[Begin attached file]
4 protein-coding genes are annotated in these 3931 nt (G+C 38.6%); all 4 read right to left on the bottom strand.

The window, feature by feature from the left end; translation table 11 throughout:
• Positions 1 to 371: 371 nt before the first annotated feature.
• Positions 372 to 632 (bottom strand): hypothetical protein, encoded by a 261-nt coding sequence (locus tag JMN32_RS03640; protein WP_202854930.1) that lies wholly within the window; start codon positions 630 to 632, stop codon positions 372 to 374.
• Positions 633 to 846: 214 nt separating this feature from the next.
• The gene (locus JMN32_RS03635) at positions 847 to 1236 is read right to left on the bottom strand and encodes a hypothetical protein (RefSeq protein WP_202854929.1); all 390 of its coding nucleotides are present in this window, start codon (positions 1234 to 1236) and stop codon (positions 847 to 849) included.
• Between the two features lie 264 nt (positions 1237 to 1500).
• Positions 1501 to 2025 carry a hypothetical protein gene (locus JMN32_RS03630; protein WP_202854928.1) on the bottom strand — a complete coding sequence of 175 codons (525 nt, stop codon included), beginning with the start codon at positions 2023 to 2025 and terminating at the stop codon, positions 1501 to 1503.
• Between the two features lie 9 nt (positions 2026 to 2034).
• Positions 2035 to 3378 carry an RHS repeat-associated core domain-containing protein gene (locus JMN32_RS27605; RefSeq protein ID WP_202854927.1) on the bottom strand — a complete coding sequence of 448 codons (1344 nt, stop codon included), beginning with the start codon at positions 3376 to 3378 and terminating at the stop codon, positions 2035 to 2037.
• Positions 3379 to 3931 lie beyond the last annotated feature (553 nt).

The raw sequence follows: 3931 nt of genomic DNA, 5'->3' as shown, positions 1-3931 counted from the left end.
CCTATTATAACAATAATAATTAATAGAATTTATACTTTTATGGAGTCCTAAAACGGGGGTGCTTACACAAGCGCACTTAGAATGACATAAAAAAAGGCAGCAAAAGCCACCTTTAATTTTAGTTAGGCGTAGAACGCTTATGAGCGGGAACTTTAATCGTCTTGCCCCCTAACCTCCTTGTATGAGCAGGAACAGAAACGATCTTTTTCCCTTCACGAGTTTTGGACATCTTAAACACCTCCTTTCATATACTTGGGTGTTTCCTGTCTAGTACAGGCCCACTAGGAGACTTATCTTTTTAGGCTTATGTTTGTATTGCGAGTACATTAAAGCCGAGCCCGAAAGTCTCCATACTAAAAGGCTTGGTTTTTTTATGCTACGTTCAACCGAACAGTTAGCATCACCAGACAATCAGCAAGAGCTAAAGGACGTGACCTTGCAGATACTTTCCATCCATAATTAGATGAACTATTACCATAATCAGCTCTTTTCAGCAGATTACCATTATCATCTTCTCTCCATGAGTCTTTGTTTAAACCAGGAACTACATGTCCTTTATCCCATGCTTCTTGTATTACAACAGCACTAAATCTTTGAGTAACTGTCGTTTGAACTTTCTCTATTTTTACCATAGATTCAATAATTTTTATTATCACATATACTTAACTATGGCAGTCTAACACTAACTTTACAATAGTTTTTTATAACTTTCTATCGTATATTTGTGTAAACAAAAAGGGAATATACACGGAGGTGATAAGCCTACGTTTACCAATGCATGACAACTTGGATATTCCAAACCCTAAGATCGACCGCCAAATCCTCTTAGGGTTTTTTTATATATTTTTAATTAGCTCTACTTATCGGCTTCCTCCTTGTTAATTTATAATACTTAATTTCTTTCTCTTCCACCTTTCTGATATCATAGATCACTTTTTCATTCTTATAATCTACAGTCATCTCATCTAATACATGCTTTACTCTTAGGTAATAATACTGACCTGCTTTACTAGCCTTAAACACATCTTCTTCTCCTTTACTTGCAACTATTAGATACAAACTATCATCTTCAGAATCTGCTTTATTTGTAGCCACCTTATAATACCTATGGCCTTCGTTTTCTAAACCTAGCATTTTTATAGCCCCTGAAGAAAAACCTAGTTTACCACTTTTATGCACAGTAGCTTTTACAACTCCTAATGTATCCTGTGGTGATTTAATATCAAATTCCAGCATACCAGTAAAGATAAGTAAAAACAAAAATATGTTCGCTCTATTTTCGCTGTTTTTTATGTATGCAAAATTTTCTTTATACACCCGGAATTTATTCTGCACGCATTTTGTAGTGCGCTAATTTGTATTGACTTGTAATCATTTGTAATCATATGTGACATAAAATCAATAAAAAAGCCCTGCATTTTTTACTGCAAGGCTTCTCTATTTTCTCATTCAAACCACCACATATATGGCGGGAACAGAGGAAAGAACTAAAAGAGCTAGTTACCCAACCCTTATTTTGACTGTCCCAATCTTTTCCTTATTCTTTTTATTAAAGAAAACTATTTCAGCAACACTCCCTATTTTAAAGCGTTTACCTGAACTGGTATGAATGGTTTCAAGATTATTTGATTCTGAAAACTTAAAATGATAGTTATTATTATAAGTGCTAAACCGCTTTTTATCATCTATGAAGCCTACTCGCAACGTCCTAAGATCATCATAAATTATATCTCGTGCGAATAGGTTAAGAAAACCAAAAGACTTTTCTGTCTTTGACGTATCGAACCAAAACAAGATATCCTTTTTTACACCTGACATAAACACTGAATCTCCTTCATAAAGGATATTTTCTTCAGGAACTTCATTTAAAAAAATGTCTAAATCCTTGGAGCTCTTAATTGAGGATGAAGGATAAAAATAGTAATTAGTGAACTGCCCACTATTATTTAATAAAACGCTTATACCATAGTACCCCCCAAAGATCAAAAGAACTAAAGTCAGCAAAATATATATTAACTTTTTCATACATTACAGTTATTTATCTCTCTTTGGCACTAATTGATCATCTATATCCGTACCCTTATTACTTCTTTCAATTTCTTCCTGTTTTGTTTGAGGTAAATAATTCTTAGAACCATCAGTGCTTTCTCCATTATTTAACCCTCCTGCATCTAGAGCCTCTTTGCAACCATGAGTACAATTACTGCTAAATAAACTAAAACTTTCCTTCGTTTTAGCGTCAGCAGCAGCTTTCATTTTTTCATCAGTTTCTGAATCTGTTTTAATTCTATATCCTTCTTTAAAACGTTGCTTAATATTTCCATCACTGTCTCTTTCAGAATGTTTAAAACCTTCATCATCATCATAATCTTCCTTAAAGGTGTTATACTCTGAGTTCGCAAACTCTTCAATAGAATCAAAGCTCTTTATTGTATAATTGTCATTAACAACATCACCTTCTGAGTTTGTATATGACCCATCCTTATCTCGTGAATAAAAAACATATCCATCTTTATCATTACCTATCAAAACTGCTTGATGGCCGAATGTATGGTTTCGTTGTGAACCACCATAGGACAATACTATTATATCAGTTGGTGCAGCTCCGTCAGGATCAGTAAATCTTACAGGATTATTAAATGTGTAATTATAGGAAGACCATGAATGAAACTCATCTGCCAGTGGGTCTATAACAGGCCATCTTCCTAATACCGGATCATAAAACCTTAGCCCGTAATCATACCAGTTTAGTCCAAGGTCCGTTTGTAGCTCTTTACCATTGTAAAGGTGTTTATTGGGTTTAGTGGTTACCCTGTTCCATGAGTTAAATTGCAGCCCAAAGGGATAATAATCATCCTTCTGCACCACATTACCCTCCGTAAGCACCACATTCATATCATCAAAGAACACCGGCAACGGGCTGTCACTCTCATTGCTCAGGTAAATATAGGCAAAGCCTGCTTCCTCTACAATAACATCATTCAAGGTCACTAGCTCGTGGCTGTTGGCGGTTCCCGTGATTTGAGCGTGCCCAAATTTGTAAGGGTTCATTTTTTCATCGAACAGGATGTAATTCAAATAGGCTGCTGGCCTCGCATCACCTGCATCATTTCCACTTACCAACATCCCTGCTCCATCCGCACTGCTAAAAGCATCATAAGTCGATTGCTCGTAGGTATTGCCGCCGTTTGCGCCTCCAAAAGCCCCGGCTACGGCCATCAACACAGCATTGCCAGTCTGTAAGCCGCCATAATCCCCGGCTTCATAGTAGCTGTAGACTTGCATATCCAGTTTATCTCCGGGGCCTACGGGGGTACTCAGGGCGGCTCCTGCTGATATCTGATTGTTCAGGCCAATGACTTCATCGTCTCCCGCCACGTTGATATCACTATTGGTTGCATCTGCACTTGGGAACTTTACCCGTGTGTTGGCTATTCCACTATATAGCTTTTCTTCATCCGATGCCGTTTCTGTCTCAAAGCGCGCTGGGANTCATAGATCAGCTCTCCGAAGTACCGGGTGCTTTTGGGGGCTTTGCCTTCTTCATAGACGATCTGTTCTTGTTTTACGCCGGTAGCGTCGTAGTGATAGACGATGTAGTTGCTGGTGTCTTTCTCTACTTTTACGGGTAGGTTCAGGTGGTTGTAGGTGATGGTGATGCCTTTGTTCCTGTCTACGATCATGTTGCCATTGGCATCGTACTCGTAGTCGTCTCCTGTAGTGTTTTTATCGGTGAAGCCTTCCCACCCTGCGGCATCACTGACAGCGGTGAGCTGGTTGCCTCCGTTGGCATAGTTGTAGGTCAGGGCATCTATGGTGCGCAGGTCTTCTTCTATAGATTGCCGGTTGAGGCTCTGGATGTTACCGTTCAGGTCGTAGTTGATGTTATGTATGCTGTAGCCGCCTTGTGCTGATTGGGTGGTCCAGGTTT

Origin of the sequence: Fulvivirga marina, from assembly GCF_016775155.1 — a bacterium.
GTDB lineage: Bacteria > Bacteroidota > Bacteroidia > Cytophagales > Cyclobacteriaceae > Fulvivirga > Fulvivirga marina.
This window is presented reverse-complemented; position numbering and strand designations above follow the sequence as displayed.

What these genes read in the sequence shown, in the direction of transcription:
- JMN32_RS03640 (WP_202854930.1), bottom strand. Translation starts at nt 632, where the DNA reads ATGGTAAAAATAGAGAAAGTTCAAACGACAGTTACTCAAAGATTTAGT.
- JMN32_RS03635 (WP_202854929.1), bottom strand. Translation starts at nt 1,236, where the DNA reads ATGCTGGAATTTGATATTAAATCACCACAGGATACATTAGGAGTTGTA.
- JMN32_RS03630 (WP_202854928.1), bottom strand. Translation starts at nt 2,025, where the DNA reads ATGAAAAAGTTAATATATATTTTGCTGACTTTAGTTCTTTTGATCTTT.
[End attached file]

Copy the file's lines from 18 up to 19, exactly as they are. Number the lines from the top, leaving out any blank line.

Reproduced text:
- JMN32_RS03640 (WP_202854930.1), bottom strand. Translation starts at nt 632, where the DNA reads ATGGTAAAAATAGAGAAAGTTCAAACGACAGTTACTCAAAGATTTAGT.
- JMN32_RS03635 (WP_202854929.1), bottom strand. Translation starts at nt 1,236, where the DNA reads ATGCTGGAATTTGATATTAAATCACCACAGGATACATTAGGAGTTGTA.